Monthly Archive: November, 2013

CCLaP Fridays: A Giant Cow-tipping by Savages, by John Weir Close

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I celebrate Black Friday by reviewing A Giant Cow-tipping by Savages, by John Weir Close, in which Close explores the wild world of mergers and acquisitions in the coke-fueled 80s.

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CCLaP Fridays: Anything That Moves, by Dana Goodyear

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This week at CCLaP, I review Anything That Moves: Renegade Chefs, Fearless Eaters, and the Making of a New American Food Culture, by Dana Goodyear, that encompasses everything from anti-FDA crusaders to luxury chefs in Vegas to seekers of illegal whale meat.

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The Confidence Trap, by David Runciman @ NYJB

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At the New York Journal of Books I review The Confidence Trap: A History of Democracy in Crisis from World War I to the Present, by David Runciman, a challenging, confounding, but ultimately rewarding political analysis democracy’s ability to weather crises and occasionally get blindsided by the next crisis.

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The NSFW Files: Ada, or Ardor: a Family Chronicle, by Vladimir Nabokov

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This week Karl Wolff continues his essay series, The NSFW Files, with “Ada, or Ardor: a Family Chronicle,” by Vladimir Nabokov, an erotic tale of incest set in an alternate historical timeline.

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Empire of Secrets: British Intelligence, the Cold War, and the Twilight of Empire, by Calder Walton @ NYJB

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Over at the New York Journal of Books, I review Calder Walton’s fascinating Empire of Secrets: British Intelligence, the Cold War, and the Twilight of Empire, all about the UK’s precarious position and its nefarious intelligence practices during the Cold War.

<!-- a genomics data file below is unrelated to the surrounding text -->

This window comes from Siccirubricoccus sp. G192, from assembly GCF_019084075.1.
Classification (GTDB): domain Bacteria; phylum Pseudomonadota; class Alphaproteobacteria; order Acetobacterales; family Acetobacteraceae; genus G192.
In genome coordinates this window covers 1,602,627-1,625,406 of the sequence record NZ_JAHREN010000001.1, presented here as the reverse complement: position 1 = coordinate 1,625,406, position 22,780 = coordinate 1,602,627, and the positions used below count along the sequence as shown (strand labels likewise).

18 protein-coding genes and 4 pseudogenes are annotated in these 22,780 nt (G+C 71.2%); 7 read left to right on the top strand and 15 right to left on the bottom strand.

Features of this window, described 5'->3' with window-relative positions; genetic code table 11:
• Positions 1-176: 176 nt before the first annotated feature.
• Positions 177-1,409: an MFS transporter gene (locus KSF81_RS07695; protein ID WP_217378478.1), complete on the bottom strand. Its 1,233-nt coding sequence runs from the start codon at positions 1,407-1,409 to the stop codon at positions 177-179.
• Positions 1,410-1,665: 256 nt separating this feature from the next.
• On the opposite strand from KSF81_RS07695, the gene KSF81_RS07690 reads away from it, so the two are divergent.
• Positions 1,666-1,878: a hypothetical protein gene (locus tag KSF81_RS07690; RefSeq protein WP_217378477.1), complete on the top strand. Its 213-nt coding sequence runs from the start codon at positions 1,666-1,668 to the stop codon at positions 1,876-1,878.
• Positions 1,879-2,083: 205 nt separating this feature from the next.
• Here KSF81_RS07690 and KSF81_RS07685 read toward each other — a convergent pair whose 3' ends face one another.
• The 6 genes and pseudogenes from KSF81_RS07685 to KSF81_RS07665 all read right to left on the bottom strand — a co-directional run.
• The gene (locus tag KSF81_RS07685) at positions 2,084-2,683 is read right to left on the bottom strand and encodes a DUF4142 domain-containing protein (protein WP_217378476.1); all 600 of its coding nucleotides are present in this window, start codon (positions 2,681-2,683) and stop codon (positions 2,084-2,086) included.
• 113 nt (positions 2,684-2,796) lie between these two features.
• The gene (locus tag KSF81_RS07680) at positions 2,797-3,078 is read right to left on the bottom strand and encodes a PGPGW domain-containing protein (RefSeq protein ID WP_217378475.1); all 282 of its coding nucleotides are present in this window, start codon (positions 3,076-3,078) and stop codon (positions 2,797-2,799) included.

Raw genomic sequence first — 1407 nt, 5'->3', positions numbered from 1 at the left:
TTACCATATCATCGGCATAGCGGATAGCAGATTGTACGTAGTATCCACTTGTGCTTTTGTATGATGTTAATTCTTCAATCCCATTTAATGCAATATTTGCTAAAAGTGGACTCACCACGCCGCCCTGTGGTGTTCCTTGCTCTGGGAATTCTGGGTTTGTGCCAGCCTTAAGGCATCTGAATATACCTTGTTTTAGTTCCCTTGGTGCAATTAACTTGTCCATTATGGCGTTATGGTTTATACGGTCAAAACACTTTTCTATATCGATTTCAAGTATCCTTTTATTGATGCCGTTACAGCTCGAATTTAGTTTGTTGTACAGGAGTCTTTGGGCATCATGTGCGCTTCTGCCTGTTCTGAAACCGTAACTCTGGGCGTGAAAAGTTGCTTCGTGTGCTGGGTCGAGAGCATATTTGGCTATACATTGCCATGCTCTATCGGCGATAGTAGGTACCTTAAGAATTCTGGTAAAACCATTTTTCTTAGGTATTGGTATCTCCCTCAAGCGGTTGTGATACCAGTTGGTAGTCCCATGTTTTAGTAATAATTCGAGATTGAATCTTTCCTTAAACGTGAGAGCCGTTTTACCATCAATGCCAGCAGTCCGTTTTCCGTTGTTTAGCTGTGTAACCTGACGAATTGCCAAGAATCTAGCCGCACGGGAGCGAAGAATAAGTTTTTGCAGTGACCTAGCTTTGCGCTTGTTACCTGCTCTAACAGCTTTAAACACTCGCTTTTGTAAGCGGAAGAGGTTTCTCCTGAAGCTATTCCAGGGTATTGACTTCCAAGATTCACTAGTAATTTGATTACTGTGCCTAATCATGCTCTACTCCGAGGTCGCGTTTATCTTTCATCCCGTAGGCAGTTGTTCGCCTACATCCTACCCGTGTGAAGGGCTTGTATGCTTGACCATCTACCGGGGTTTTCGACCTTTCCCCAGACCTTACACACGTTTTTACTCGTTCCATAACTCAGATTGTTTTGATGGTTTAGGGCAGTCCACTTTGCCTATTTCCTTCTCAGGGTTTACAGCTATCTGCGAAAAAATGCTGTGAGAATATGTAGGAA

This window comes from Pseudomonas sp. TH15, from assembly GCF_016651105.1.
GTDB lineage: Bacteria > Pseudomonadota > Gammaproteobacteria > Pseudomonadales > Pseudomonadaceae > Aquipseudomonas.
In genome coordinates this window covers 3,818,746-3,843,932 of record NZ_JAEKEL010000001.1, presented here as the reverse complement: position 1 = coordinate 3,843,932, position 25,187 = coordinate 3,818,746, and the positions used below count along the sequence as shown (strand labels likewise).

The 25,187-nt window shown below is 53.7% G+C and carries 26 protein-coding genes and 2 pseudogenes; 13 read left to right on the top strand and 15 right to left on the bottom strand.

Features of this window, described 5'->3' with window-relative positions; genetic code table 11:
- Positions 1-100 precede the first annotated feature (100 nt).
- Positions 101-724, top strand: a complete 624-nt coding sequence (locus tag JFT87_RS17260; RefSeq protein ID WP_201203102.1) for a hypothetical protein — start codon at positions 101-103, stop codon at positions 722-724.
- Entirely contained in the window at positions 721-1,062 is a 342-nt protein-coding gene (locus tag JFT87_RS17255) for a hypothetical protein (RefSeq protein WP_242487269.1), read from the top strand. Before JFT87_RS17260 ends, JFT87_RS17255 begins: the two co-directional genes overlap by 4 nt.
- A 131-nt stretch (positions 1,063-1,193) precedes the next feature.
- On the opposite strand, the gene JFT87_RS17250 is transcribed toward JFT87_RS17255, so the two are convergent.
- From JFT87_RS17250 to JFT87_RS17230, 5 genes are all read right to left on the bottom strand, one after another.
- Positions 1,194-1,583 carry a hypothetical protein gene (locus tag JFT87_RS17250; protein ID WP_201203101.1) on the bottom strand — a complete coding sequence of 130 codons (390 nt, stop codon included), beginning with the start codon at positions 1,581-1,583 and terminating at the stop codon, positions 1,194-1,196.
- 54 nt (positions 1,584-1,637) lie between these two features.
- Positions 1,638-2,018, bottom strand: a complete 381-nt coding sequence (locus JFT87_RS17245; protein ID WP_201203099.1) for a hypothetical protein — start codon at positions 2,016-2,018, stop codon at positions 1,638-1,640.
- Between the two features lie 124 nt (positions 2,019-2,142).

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Tales of Two Cities: Paris, London, and the Birth of the Modern City, by Jonathan Conlin @ NYRB

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This week at the New York Journal of Books, I review Tales of Two Cities: Paris, London, and the Birth of the Modern City, by Jonathan Conlin, which is “. . . an entertaining account that strings together fascinating factoids into a tapestry of urban history and cultural anthropology.”

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The Ada Roundtable: An Open Call for Panelists

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I am looking for panelists to participate in a literary roundtable focusing on various aspects of Ada. Everything from family relations to literary history to the postmodernist project can be discussed and explored. For panelists, the prerequisites are comically low. Have you read the book? If you’ve answered yes to that question, then you can be on the panel.

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CCLaP Fridays: Pervert, by Mr. If

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This week at CCLaP Karl Wolff reviews “Pervert,” by Mr. If, a confrontational erotic memoir of sorts that hocks a gobbet of spit at everything proper and polite in the United Kingdom.

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The Marshall Moore Interview

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I recently reviewed Bitter Orange, by Marshall Moore at CCLaP. In this interview with the author, we discuss the superhero genre, the concept of self-loathing, and scheduling creative writing projects around a busy work life.

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Happy Mutant Baby Pills, by Jerry Stahl @ NYJB

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At NYJB, I review Happy Mutant Baby Pills, by Jerry Stahl, “. . . a comical descent into the carefully choreographed madness of contemporary American culture.”

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